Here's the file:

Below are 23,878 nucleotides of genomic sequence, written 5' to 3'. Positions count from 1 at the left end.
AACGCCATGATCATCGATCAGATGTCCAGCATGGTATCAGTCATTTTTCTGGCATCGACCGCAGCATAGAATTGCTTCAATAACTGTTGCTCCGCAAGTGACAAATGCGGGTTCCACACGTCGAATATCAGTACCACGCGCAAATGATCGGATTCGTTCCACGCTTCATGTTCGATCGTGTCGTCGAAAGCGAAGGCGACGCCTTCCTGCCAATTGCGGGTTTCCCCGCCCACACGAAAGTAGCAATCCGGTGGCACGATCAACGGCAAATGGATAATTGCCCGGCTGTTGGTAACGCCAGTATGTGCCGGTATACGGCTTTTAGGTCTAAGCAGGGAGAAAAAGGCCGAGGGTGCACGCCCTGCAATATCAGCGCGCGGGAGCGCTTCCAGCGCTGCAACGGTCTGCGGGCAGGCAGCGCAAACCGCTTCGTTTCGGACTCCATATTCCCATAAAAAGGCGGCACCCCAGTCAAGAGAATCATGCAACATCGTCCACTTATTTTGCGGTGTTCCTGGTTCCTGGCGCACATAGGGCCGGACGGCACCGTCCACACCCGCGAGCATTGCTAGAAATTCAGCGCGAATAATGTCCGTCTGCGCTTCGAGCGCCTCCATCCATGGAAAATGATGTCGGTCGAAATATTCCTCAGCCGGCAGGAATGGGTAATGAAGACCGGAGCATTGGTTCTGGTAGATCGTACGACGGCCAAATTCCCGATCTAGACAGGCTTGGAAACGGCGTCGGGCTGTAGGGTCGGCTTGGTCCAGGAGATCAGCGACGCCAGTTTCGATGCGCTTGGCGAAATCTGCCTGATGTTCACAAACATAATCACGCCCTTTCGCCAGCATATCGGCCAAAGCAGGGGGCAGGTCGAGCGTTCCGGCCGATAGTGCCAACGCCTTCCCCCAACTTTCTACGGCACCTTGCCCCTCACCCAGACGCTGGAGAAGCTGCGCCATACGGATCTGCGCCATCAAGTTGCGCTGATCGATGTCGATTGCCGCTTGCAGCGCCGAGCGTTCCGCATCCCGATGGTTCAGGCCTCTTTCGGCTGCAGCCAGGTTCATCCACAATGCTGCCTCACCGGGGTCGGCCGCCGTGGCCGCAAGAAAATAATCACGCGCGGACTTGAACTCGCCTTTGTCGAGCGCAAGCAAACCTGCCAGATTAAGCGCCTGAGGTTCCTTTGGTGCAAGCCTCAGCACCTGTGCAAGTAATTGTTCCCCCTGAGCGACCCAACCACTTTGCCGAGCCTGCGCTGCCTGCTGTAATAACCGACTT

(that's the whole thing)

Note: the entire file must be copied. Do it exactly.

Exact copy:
Below are 23,878 nucleotides of genomic sequence, written 5' to 3'. Positions count from 1 at the left end.
AACGCCATGATCATCGATCAGATGTCCAGCATGGTATCAGTCATTTTTCTGGCATCGACCGCAGCATAGAATTGCTTCAATAACTGTTGCTCCGCAAGTGACAAATGCGGGTTCCACACGTCGAATATCAGTACCACGCGCAAATGATCGGATTCGTTCCACGCTTCATGTTCGATCGTGTCGTCGAAAGCGAAGGCGACGCCTTCCTGCCAATTGCGGGTTTCCCCGCCCACACGAAAGTAGCAATCCGGTGGCACGATCAACGGCAAATGGATAATTGCCCGGCTGTTGGTAACGCCAGTATGTGCCGGTATACGGCTTTTAGGTCTAAGCAGGGAGAAAAAGGCCGAGGGTGCACGCCCTGCAATATCAGCGCGCGGGAGCGCTTCCAGCGCTGCAACGGTCTGCGGGCAGGCAGCGCAAACCGCTTCGTTTCGGACTCCATATTCCCATAAAAAGGCGGCACCCCAGTCAAGAGAATCATGCAACATCGTCCACTTATTTTGCGGTGTTCCTGGTTCCTGGCGCACATAGGGCCGGACGGCACCGTCCACACCCGCGAGCATTGCTAGAAATTCAGCGCGAATAATGTCCGTCTGCGCTTCGAGCGCCTCCATCCATGGAAAATGATGTCGGTCGAAATATTCCTCAGCCGGCAGGAATGGGTAATGAAGACCGGAGCATTGGTTCTGGTAGATCGTACGACGGCCAAATTCCCGATCTAGACAGGCTTGGAAACGGCGTCGGGCTGTAGGGTCGGCTTGGTCCAGGAGATCAGCGACGCCAGTTTCGATGCGCTTGGCGAAATCTGCCTGATGTTCACAAACATAATCACGCCCTTTCGCCAGCATATCGGCCAAAGCAGGGGGCAGGTCGAGCGTTCCGGCCGATAGTGCCAACGCCTTCCCCCAACTTTCTACGGCACCTTGCCCCTCACCCAGACGCTGGAGAAGCTGCGCCATACGGATCTGCGCCATCAAGTTGCGCTGATCGATGTCGATTGCCGCTTGCAGCGCCGAGCGTTCCGCATCCCGATGGTTCAGGCCTCTTTCGGCTGCAGCCAGGTTCATCCACAATGCTGCCTCACCGGGGTCGGCCGCCGTGGCCGCAAGAAAATAATCACGCGCGGACTTGAACTCGCCTTTGTCGAGCGCAAGCAAACCTGCCAGATTAAGCGCCTGAGGTTCCTTTGGTGCAAGCCTCAGCACCTGTGCAAGTAATTGTTCCCCCTGAGCGACCCAACCACTTTGCCGAGCCTGCGCTGCCTGCTGTAATAACCGACTT